I thought at first this job posting at Twitter had to be a joke:
Media – Head of News and Journalism (SF or NY)
Full-Time — New York City, NY
Twitter is playing an integral role in the evolution of the news industry — both as a tool for reporters and newsrooms and as a way for consumers to find news in real-time. Twitter has already changed the way news breaks and provided journalists new ways to connect with their readers. We are looking for a seasoned leader to shape and drive the next growth phase of Twitter’s partnership with the news industry. We believe Twitter is a valuable complement to the great work already being done and want to find ways for Twitter to help ensure the industry’s success.
You will be responsible for devising and executing the strategies that make Twitter indispensable to newsrooms and journalists, as well as an essential part of the operations and strategy of news organizations and TV news networks. You should have a strong vision for the broad potential of Twitter and news, while also being able to rigorously manage and scale the news team’s daily impact.
You will be also Twitter’s representative to the News industry. You will manage Twitter’s partnerships with newsrooms in the United States as well its relationships with journalists. You will be responsible for representing Twitter at industry events.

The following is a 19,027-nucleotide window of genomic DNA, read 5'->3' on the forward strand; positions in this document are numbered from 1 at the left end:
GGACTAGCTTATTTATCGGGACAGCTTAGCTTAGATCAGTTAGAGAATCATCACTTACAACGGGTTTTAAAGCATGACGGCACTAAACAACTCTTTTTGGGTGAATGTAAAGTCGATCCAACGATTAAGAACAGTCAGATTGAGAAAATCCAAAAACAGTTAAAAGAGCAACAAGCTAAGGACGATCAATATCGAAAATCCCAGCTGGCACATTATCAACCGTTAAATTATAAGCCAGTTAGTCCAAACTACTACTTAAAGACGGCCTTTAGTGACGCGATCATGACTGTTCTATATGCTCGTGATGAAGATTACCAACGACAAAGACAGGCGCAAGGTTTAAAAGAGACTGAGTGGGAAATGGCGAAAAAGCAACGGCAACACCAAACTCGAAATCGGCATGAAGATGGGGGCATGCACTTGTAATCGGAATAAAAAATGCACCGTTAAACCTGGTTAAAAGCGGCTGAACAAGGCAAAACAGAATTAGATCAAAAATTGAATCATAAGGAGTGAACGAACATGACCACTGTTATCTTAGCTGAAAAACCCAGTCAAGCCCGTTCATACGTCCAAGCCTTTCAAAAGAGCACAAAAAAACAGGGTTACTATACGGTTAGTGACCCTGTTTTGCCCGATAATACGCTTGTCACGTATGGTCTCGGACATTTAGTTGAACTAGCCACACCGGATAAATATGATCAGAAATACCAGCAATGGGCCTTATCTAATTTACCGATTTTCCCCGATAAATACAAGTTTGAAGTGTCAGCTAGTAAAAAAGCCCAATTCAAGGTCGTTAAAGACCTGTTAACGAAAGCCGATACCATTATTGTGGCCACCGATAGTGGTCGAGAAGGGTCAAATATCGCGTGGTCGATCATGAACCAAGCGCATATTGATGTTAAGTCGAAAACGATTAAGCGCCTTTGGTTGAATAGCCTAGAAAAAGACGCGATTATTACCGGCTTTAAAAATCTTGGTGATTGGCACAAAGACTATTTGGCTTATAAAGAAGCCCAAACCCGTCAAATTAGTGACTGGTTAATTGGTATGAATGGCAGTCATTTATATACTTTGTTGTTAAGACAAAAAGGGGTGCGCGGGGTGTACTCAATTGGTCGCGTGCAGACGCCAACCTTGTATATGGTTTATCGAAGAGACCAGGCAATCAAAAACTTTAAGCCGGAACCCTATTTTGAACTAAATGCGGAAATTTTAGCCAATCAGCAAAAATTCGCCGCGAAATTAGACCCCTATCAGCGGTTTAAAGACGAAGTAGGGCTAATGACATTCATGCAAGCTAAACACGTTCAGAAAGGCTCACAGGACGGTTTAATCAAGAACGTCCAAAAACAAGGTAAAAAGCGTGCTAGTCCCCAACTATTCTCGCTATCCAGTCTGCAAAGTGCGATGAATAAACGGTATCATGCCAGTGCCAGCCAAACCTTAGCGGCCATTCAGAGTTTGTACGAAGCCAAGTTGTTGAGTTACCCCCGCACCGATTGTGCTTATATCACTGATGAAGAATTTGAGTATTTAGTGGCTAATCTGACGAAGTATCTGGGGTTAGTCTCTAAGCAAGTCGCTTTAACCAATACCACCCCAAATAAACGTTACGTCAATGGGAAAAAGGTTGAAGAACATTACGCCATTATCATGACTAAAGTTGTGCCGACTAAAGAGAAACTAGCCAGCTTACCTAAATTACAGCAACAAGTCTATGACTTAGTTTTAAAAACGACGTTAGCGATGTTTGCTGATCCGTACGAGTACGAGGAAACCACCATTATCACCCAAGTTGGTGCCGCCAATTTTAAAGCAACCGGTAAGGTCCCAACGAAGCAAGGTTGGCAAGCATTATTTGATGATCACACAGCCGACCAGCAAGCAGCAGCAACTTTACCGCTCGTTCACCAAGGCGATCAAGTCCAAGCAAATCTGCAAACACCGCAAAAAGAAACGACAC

You must have deep experience leading teams in reporting, editing or managing journalists, as well as a strong record of executing strategic partnerships. (This role will report to Head of Media)
But if it is, then the Guardian UK fell for it.
The thing is, I think that The Guardian’s enthusiasm–while infectious in that reserved, British-style–might actually be well-placed. The updates that have come through Twitter on newsworthy events like the Boston Bombing were timely and uncannily accurate; crowd sourcing huge public events like that give you a very accurate picture. Twitter as a communications platform is unrivaled for real-time information.
And before you laugh at the thought of news in 140-character bites, consider how that limitation would force you as a reporter to not embellish who, what, where, when. Why and how? Well, maybe that becomes a link to a more in-depth piece. But by its very limited nature, Twitter should remove the editorial from news reporting.
The problem is, and will always be, about the credibility of the news sources. But that is the problem with the MSM, too. CNN has crashed and burned so many times with bad reporting that few people turn to them any longer. The challenge with Twitter for news junkies is going to be the same challenge with using Yelp: who do you believe?